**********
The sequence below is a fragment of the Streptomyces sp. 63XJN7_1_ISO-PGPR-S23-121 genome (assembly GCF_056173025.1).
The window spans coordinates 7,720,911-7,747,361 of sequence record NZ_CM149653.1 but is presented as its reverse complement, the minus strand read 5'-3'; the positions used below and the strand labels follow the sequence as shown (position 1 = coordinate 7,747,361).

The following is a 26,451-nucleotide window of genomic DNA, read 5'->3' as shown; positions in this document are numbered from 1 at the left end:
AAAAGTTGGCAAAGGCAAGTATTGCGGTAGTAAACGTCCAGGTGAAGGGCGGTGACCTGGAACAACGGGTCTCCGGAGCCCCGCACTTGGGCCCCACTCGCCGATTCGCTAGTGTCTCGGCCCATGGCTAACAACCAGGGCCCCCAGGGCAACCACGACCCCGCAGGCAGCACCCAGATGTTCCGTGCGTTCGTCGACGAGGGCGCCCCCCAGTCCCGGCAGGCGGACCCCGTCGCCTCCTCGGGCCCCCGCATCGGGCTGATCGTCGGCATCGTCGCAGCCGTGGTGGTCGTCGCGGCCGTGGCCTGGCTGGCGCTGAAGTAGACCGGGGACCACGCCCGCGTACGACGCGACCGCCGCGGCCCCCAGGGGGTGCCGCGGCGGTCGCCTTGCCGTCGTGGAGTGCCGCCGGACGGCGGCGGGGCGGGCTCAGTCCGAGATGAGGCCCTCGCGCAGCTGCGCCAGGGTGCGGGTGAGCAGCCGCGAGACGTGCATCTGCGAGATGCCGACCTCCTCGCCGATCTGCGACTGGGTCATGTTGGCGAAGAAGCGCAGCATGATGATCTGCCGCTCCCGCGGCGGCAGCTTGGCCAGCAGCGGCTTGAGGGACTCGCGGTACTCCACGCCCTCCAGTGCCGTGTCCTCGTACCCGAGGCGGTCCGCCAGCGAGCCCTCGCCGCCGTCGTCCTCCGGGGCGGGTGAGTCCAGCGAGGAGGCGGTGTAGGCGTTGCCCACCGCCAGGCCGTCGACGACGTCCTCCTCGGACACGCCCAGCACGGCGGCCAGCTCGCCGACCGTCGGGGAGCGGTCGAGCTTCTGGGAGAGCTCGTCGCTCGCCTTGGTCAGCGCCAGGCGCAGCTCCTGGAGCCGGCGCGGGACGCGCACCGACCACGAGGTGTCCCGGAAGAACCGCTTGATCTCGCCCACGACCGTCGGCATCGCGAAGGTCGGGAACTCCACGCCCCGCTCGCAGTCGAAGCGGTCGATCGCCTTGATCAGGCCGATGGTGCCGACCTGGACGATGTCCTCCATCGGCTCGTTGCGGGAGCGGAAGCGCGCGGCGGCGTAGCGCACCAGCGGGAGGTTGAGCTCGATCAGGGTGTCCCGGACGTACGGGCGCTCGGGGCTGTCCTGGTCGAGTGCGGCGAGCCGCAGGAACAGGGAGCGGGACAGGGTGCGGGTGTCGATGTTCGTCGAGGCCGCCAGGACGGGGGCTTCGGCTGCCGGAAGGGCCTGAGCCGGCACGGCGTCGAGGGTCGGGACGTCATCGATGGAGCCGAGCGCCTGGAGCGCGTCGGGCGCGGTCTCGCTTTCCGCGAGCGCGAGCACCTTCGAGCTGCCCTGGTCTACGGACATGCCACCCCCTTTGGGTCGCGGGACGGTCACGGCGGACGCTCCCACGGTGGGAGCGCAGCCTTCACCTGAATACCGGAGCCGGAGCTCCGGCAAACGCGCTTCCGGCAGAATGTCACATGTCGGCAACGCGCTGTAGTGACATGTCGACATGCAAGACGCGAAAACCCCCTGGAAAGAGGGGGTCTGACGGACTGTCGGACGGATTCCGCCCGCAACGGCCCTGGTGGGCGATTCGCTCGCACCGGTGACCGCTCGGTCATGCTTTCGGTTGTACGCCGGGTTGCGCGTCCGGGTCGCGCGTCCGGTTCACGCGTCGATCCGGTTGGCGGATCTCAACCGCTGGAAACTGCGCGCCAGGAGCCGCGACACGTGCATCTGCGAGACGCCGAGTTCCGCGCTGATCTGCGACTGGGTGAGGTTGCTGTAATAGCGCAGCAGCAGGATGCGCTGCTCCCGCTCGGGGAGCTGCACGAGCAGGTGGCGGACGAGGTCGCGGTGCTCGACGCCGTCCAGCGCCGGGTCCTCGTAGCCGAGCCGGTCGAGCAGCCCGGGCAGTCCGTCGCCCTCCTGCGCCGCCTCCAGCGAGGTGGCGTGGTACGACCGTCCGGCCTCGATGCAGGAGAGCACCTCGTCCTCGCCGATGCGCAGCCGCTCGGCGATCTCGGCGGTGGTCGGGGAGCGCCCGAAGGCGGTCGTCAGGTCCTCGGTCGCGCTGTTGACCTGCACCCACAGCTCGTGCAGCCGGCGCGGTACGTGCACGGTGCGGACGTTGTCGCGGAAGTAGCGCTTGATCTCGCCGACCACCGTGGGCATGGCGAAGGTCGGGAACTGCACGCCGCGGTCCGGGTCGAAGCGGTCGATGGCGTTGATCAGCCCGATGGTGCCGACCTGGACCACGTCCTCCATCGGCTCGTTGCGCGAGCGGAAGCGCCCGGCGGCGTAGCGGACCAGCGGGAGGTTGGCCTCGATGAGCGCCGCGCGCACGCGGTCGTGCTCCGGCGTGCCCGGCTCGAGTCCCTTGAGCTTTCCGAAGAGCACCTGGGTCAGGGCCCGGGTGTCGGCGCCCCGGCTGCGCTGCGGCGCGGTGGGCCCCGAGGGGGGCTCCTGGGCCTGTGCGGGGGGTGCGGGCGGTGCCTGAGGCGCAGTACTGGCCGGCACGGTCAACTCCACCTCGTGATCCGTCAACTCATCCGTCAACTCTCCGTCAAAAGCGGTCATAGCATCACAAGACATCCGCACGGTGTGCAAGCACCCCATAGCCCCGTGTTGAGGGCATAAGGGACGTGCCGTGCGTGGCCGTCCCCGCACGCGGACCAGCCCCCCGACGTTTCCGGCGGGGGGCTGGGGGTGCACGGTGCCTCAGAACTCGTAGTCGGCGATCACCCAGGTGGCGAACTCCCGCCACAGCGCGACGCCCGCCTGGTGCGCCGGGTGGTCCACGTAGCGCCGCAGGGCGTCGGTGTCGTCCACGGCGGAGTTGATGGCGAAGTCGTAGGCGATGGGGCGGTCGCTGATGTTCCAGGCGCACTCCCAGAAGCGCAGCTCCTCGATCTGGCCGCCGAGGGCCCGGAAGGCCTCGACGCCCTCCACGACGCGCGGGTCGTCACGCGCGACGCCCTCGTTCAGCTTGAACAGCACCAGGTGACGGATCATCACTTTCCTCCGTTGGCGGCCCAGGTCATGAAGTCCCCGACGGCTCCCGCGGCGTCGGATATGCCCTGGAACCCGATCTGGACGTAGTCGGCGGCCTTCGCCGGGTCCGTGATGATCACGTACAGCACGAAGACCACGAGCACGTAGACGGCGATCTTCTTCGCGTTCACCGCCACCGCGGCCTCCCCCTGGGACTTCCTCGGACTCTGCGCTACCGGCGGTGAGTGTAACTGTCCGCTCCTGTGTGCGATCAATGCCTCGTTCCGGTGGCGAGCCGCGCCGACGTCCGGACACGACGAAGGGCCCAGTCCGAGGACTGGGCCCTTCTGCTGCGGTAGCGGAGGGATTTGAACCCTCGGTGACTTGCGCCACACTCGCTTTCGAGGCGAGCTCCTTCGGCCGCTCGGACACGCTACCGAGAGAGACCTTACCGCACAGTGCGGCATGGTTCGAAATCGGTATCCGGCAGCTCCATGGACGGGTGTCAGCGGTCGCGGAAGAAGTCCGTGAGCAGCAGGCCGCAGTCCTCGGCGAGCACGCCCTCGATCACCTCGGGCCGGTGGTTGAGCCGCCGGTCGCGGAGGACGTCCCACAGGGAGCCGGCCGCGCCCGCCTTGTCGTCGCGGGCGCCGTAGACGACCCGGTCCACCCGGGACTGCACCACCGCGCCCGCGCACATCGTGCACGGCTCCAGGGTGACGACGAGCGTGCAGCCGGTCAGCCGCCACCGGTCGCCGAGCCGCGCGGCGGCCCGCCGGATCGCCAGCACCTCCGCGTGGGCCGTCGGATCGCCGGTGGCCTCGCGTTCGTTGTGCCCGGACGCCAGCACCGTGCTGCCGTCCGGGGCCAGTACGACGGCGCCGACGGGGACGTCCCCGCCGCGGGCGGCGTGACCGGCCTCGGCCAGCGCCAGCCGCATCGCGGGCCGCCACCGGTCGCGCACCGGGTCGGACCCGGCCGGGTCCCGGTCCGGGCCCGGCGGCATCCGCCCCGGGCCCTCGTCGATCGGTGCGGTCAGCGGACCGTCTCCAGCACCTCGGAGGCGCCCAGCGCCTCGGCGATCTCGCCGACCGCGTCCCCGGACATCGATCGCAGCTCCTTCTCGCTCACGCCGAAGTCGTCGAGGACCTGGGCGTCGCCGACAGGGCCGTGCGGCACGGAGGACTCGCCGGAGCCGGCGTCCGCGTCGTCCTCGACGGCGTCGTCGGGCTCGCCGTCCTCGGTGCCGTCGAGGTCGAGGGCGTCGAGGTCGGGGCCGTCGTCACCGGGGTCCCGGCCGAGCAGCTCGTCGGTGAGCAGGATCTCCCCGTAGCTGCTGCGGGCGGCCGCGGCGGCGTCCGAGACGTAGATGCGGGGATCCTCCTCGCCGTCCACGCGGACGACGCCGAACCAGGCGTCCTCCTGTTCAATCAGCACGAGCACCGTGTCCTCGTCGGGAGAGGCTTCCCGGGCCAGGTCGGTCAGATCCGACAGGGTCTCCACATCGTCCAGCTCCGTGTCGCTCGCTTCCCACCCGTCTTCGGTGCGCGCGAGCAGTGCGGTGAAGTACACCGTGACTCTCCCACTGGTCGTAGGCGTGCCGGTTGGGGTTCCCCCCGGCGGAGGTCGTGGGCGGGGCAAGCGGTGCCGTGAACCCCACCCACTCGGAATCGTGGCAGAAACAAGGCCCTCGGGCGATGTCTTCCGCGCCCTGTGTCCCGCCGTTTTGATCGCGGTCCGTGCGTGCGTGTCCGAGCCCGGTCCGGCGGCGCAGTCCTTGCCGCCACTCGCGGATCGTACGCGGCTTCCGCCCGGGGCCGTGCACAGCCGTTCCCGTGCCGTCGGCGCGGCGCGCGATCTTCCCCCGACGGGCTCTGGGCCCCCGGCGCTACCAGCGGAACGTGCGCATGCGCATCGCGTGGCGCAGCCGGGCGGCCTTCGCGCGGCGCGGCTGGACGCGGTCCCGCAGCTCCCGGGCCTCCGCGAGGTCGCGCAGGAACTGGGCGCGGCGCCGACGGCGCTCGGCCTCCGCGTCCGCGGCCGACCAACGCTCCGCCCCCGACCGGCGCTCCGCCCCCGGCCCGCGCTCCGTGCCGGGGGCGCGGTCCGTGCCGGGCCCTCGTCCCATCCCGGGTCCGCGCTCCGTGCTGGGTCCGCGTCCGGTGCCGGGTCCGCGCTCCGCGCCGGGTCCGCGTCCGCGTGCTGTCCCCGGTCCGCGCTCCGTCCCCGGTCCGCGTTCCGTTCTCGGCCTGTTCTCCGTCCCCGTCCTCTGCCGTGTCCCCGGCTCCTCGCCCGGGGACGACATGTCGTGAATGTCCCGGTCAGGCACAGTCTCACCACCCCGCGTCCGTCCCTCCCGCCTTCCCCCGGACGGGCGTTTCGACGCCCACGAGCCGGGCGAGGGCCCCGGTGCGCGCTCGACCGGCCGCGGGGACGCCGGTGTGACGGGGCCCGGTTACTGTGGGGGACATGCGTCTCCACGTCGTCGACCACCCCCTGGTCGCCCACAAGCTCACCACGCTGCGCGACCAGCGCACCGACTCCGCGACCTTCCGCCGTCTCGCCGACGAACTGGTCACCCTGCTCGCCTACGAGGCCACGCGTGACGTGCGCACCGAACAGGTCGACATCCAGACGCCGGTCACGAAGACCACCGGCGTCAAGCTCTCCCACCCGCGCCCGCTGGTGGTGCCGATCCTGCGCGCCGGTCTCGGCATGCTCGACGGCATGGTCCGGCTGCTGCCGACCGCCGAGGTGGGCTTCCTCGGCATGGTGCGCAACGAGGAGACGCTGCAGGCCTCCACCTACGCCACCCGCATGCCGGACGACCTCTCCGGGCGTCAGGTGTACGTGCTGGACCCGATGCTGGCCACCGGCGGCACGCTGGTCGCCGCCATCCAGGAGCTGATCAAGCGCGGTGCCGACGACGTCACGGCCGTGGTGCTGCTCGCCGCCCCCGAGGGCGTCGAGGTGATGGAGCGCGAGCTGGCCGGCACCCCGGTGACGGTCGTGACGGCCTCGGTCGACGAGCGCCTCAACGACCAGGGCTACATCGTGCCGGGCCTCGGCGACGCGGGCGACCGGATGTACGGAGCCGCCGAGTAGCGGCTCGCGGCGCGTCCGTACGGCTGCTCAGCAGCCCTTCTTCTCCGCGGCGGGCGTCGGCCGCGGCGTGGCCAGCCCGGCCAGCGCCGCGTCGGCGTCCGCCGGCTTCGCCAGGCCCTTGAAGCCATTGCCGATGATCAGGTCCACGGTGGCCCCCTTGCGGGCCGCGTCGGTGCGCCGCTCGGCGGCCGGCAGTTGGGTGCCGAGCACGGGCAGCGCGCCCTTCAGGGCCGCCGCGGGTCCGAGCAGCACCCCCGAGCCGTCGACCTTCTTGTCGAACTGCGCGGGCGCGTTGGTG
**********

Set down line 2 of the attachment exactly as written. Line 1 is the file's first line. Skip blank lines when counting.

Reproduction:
The window spans coordinates 7,720,911-7,747,361 of sequence record NZ_CM149653.1 but is presented as its reverse complement, the minus strand read 5'-3'; the positions used below and the strand labels follow the sequence as shown (position 1 = coordinate 7,747,361).